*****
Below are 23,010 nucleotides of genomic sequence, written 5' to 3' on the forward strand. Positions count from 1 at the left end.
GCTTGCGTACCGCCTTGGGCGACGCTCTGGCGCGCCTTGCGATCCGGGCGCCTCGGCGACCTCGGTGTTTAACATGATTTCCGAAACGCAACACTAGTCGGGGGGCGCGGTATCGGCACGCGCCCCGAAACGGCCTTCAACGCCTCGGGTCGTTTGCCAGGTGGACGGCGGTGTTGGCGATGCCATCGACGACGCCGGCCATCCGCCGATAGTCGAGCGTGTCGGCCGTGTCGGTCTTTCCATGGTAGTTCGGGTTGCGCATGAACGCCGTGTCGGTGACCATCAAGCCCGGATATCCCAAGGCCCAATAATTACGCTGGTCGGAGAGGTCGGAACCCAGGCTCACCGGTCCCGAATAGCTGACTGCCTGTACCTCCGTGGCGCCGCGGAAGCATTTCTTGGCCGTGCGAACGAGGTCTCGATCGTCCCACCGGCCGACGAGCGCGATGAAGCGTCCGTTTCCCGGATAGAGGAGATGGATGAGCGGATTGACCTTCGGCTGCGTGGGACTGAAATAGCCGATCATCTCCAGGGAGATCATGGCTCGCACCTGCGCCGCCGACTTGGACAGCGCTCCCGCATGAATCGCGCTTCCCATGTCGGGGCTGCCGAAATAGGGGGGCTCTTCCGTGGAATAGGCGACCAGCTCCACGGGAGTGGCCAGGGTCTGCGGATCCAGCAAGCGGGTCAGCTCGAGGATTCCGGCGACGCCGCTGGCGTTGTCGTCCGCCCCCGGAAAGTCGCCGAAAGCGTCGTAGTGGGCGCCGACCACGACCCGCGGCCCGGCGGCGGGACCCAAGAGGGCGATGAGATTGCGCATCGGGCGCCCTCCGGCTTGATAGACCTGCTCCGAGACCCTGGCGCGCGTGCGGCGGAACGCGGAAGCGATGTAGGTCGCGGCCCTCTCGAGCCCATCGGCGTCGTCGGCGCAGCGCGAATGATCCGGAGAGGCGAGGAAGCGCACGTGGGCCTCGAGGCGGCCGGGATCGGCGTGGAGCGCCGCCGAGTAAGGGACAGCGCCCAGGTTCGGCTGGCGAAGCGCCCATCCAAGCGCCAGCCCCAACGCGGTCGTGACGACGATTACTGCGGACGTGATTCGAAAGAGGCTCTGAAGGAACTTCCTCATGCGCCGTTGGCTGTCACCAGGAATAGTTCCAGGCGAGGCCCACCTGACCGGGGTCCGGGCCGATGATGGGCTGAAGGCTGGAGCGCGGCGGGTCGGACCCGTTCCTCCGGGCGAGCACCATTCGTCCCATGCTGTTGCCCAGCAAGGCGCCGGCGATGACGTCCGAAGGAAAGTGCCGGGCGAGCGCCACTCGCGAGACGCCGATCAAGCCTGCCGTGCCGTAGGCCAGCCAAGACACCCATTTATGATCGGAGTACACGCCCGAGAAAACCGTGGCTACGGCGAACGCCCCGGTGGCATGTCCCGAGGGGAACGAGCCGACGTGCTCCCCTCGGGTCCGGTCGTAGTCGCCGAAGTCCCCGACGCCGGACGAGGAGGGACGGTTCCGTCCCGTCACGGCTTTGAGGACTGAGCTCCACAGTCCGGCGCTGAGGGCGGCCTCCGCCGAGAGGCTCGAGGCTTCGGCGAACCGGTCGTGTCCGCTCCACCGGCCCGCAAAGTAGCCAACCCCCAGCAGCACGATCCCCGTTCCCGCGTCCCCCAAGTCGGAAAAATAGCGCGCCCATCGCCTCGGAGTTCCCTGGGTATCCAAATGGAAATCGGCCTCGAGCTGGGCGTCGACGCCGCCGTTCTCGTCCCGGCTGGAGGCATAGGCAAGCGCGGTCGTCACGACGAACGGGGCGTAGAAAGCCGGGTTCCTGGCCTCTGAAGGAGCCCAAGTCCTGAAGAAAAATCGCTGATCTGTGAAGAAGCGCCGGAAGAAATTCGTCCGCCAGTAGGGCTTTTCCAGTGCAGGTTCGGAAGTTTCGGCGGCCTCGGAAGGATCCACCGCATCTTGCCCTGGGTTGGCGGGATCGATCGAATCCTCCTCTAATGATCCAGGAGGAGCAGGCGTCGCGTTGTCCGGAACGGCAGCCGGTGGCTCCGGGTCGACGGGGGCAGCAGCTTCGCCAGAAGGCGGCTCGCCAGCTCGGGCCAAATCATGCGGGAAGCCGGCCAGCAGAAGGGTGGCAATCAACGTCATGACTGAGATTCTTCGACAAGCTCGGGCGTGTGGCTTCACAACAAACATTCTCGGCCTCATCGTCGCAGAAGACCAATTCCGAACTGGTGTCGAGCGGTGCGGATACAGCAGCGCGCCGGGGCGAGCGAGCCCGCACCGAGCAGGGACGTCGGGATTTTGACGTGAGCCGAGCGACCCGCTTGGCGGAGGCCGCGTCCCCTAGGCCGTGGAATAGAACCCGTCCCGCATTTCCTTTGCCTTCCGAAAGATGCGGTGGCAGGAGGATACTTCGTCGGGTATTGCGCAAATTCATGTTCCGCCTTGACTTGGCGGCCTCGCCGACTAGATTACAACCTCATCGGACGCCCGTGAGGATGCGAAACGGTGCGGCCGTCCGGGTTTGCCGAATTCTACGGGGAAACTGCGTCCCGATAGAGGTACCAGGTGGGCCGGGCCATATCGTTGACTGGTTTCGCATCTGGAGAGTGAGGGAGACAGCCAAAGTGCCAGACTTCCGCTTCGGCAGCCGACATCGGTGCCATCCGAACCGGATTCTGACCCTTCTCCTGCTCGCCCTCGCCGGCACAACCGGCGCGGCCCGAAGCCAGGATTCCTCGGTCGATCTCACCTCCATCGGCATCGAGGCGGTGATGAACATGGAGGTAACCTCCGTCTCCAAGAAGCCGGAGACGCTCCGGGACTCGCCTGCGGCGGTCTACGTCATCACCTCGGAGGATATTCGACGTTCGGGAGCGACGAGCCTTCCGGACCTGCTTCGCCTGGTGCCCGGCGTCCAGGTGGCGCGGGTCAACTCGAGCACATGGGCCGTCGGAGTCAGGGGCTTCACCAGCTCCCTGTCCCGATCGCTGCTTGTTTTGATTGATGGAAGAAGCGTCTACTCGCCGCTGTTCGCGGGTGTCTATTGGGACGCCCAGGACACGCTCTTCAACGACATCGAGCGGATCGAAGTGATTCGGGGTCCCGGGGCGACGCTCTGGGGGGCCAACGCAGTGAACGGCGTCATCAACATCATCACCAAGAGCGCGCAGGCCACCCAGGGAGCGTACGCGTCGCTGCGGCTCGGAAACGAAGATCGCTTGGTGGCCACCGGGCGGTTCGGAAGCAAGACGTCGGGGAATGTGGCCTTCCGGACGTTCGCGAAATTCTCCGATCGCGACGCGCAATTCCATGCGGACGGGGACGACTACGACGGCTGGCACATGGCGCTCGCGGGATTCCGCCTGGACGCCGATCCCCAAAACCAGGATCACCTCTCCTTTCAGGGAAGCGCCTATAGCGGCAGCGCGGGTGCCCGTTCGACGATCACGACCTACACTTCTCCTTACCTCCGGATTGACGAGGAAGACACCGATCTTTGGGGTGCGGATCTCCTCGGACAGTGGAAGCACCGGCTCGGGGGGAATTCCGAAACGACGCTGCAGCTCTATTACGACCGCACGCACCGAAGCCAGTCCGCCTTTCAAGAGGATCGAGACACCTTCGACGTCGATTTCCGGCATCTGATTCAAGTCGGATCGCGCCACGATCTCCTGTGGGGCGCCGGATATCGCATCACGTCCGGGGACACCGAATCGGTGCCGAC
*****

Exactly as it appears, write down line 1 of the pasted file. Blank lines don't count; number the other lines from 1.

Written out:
Below are 23,010 nucleotides of genomic sequence, written 5' to 3' on the forward strand. Positions count from 1 at the left end.